Monday, April 25, 2016

there's a huge difference between loneliness and solitude.

solitude is defined by those moments where you isolate yourself on purpose because you need some peace and quiet, or sleep, or some time to think and reflect. i, for one, am good at solitude.

i am not, however, good at being alone.

i have this unusually deep desire to connect - really connect - with people, and all of my efforts are put into doing so. the problem is, i find, that most people don't crave the same connection that i do, or at least their actions don't line up with their desire if they do.

people make plans to hang out, and break them, show up with their phone glued to their fingertips, and if they do follow through with their plans and put their phone down, most avoid going any deeper than small talk. "how was your day?" "good. yours?"

does anyone else feel this way?

i sit at home feeling lonely, hoping someone, anyone will text me and ask me how i'm doing [lord knows i do this to so many], or initiate some quality time with me so i'm not sitting at home replaying my mom's death over and over in my head, or desiring to be with her.

i'm really trying here, you guys.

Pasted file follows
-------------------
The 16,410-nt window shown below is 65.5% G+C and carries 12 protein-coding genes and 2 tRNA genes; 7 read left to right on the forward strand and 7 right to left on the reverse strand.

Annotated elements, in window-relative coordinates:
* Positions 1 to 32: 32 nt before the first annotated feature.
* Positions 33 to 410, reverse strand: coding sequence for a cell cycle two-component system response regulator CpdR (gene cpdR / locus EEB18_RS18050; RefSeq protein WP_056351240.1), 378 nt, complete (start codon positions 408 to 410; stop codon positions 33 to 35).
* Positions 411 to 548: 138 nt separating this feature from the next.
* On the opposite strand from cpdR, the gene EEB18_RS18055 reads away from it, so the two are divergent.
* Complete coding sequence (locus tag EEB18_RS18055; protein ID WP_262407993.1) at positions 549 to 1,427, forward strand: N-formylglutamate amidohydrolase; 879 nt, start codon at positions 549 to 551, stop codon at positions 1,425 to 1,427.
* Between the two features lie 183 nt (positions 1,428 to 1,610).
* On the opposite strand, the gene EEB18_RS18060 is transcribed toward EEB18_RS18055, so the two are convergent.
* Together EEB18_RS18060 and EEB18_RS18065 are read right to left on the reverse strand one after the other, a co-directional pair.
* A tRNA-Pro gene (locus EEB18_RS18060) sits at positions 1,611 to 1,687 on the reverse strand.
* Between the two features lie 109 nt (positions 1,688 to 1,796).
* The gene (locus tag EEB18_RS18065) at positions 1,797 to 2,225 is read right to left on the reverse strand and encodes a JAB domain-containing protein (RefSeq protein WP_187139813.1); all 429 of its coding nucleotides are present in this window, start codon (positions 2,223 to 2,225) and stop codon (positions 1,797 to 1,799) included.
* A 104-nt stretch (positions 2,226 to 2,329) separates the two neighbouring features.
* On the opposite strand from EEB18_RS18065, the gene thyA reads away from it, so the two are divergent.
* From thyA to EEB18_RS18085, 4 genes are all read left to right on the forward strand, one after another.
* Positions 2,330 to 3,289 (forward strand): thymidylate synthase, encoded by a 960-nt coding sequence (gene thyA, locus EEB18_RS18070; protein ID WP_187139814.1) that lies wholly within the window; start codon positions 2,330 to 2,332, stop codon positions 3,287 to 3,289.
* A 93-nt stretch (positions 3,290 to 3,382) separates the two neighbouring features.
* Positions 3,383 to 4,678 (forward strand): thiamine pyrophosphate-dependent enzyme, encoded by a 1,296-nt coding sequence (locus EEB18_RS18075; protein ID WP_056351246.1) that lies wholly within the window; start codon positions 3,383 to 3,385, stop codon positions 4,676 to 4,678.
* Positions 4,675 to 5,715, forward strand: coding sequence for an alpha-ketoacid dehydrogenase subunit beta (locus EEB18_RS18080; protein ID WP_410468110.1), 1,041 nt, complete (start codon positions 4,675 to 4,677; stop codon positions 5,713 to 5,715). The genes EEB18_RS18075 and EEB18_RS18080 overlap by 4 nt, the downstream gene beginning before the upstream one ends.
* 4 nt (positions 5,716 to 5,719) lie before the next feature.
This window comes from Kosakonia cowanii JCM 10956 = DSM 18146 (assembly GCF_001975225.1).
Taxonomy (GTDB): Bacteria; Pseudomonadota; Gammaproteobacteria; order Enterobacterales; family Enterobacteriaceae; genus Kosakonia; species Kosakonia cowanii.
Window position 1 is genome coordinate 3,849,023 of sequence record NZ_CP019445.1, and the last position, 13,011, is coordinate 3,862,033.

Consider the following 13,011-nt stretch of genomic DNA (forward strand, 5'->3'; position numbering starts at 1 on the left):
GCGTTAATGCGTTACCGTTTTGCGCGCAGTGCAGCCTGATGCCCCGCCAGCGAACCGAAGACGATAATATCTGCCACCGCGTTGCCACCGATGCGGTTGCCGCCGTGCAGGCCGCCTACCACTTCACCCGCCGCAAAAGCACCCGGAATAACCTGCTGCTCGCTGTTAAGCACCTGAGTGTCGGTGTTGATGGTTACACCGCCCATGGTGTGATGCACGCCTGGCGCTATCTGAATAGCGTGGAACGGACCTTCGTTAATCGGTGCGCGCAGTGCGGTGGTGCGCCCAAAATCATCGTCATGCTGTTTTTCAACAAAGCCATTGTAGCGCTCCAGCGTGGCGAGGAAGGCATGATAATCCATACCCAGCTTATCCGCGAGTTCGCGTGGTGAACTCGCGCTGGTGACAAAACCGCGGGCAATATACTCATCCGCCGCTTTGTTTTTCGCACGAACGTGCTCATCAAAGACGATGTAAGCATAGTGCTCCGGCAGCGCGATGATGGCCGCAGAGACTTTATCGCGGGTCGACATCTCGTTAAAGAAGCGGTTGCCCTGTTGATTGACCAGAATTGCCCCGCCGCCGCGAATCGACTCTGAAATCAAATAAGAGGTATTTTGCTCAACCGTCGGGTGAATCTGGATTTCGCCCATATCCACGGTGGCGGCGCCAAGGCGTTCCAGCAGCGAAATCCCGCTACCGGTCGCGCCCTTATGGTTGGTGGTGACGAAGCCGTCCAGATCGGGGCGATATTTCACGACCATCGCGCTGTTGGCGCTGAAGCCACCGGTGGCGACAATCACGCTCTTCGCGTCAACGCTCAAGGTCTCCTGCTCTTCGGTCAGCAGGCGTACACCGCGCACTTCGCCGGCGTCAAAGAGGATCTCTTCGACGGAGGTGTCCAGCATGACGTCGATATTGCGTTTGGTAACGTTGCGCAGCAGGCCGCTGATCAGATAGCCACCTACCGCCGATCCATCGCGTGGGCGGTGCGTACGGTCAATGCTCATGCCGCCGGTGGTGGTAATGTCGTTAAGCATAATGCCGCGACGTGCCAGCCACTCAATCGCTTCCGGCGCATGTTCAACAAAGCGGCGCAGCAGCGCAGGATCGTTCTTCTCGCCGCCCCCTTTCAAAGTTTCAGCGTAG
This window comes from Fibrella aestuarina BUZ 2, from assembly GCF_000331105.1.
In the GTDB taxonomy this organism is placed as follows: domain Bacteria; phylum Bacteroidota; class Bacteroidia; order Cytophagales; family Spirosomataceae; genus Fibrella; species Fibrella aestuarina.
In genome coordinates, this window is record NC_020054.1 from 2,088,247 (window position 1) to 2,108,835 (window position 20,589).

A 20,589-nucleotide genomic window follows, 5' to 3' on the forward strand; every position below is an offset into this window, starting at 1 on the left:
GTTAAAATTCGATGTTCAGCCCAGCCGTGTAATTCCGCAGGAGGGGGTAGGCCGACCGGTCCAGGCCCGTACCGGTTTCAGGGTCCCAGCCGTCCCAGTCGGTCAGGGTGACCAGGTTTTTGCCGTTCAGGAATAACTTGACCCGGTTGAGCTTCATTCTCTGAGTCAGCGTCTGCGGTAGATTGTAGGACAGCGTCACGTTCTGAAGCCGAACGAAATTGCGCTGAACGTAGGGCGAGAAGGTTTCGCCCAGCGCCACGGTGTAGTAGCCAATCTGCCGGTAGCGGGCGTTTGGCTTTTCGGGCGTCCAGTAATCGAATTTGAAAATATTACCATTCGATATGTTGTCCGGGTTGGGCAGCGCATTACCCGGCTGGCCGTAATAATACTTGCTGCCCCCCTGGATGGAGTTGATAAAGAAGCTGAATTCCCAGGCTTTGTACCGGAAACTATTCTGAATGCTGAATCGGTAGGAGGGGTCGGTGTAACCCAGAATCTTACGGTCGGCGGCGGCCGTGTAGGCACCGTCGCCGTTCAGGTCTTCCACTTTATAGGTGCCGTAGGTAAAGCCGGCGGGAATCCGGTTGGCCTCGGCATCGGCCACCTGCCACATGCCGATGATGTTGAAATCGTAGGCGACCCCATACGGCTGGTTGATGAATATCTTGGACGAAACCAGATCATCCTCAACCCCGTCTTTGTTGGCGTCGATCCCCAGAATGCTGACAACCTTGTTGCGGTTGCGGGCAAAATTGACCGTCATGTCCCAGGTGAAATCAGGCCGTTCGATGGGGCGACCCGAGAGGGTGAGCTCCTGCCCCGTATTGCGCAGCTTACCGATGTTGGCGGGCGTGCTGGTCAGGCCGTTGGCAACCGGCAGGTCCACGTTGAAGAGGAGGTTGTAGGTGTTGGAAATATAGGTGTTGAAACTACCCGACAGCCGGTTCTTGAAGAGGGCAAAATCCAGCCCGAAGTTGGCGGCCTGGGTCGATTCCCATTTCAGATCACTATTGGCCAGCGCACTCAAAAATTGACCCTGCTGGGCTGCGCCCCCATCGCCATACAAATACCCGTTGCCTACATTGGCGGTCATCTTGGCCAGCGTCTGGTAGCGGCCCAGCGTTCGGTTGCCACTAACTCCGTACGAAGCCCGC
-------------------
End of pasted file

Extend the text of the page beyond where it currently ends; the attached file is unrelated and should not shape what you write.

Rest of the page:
i reach out and initiate contact. i get up every day and go to work. i do what i can to have fun, plow through my bucket list, and keep my brain occupied. i'm seeing a counselor, and the list goes on. but i can't for the life of me shake this lonely feeling, or seem to make my way through this dark and messy thing called grief.

dr gary chapman talks about the ways in which we give and receive love in his book "the five love languages". throughout his book, he claims that the reason why so many relationships fail to work is because we're not speaking the language our spouse/friends/parents need us to speak.

some of us exhaust ourselves trying to show love to our significant others by speaking life into them, when all they really need is a hug. or cooking dinner for them when all they really need is a word of encouragement, or spending hours at the office to provide for them when all they desire is quality time.

for me, words are huge. if sincere, nothing makes me feel more loved than a word of encouragement. a simple "i appreciate you" can keep me going for weeks. secondary to that, quality time is of utmost importance. i believe that if you love someone, you'll want to be with them, and make time for them.

of course, this is how i operate. if i love you, i'll tell you. a lot. i'll send you random texts, write you letters, rearrange my schedule to see you, and spend a few hours on a bus just to have a quick coffee with you without thinking twice about it.

the problem is, these two love languages are the hardest for people to speak [words can be awkward and time is a hot commodity these days], so regretfully, i wrestle with feeling unloved at times. especially now as i mourn the loss of my mom and need it the most.

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